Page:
0
    #83931

    Charles H
    Participant

    Stan:
    My experience has been that Dr. Deming and Dr. Shewhart were both very accurate and precise in the language they used.  They did not say “Type I and Type II Error” for a reason.  Now, why do you think that is?  Was it a mistake on their part – careless use of language? Or were they trying to make an important distinction?
    Charles H.

    0
    #83908

    Charles H
    Participant

    This paper may help.
    http://www.stochos.com/qcrep0698.pdf

    0
    #83897

    Charles H
    Participant

    Application with knowledge provides value.
    Application without knowledge is guessing.
    I provided information and sources.  You provide analogies without information or sources. Insist if you must – but you are wrong.  Dr. Shewhart and Deming would tell you “don’t mess with it – it works.”  They wrote the book – so, with all repsect to you, Gabriel, I’ll listen to them.
    Regardless of whether I agree with you, your posts always add to the discussion. Thanks for your contributions to the forum. 
    Charles H

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    #83896

    Charles H
    Participant

    MK:
    Thanks for your wonderful response to my inquiry.  I truly appreciate it.
     
    Charles H

    0
    #83880

    Charles H
    Participant

    mk:
    Thanks for your post.  I am interested in your view of the acceptance levels at the senior management, middle / front line supervision, and worker levels (exempt and non-exempt).  Were there any differences?  What was the overall “feeling” of Six Sigma within the workforce?
    I’m also interested in your view of how the incentives program enabled willing acceptance.  Was there competition for projects and getting the bonus or did people look for win / win situations and opportunities for sharing of knowledge, lessons learned, ideas, etc.?
    Thanks much!
    Charles H.

    0
    #83877

    Charles H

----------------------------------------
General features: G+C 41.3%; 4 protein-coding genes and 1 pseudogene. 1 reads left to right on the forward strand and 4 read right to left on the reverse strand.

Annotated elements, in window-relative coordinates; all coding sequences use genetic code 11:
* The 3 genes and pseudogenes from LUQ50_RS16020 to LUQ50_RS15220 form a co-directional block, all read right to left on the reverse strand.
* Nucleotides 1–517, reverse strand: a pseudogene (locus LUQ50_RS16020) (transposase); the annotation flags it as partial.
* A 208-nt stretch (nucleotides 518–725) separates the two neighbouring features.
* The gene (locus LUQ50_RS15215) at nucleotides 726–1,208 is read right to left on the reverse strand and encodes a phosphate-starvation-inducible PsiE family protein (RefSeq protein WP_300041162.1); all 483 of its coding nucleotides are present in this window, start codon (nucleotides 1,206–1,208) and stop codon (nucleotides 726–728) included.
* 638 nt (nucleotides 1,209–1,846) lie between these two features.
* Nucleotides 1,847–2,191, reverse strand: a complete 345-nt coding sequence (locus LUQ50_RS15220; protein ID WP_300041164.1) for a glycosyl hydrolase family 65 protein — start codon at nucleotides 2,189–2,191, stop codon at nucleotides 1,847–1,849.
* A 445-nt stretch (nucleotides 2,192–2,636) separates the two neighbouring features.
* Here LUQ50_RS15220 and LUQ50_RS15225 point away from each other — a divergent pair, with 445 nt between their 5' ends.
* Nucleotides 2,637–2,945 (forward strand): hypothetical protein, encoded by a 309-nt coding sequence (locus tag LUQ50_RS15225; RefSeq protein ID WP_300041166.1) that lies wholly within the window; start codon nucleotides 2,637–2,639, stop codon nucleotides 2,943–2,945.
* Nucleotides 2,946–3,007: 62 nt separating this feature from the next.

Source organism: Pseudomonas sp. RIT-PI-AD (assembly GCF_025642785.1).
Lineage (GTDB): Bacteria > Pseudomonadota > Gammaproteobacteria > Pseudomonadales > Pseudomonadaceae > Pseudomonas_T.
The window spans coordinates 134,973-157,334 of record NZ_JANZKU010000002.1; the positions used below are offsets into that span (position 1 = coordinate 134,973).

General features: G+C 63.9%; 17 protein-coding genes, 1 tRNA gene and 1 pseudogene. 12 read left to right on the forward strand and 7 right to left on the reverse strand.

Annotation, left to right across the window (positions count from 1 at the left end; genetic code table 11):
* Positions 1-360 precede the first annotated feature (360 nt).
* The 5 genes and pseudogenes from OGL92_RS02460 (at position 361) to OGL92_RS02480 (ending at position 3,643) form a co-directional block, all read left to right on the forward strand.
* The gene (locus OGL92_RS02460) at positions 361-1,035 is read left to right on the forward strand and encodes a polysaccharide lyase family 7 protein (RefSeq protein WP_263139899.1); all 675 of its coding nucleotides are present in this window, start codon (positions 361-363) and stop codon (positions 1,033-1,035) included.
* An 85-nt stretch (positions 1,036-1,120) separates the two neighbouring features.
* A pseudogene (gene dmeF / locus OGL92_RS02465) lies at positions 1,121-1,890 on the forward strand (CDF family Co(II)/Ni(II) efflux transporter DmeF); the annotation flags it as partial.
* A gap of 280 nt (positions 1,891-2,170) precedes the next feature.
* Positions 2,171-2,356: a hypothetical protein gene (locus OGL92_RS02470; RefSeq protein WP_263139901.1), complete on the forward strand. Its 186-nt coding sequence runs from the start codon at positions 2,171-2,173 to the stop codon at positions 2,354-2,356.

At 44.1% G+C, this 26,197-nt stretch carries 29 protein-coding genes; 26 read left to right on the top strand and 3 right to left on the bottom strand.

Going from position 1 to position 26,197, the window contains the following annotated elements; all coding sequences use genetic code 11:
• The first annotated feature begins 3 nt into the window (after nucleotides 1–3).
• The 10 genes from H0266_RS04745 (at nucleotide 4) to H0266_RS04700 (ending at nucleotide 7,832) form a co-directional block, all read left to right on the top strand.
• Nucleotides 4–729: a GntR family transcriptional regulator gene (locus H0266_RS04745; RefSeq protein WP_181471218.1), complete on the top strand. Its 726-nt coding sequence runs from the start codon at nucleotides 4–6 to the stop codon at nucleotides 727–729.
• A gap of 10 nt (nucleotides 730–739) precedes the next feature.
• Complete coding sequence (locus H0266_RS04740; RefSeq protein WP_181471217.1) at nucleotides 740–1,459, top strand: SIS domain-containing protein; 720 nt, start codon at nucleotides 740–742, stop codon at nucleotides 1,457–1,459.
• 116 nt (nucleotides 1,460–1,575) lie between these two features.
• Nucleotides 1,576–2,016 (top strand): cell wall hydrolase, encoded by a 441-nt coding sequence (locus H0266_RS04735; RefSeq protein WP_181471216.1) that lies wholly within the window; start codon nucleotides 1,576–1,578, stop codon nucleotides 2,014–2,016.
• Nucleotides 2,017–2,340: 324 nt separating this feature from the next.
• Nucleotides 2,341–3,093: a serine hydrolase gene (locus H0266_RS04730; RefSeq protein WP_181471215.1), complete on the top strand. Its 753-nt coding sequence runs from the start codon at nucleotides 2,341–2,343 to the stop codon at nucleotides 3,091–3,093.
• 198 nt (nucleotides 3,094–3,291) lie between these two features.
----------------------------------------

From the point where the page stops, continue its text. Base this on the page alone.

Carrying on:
Participant

    Correct Stan – though they have their basis in probabilites, there are no  probabilities associated with control limits or the reason for Shewhart choosing +/-3 standard deviations – a potentialy subtle but very important distinction.  He did so because it was the most economic location for them, limiting the possibilities of making mistakes 1 and 2 and their subsequent economic impacts.
    Charles H.
     

    0
    #83876

    Charles H
    Participant

    >If your answer is reject the null then you conclude the process has changed.<
    In rereading Jamie’s post, I noted this statement which slipped past me.  This is not correct.  You cannot conclude the process has changed based upon an out of control condition.  All you can do is ask if the process had changed and that you need to investigate and determine the root cause, if one is present.  False alarms on control charts do happen – even in the Red Beads Experiment – which is a very controled and stable process.
    Charles H.

    0
    #83873

    Charles H
    Participant

    Dr. Deming talks about this in his last book, The New Economics, on pages 176 – 177.   “It is wrong (misuse of the meaning of a control chart) to suppose that there is some ascertainable probablility that either of these false signals will occur.  We can only say that the risk to incur either false signal is very small. (Some textbooks on the statistical control of quality lead the reader astray on this point.)
    It is a mistake to suppose that the control chart furnished a test of significance – that a point beyond a control limit is ‘significant.'”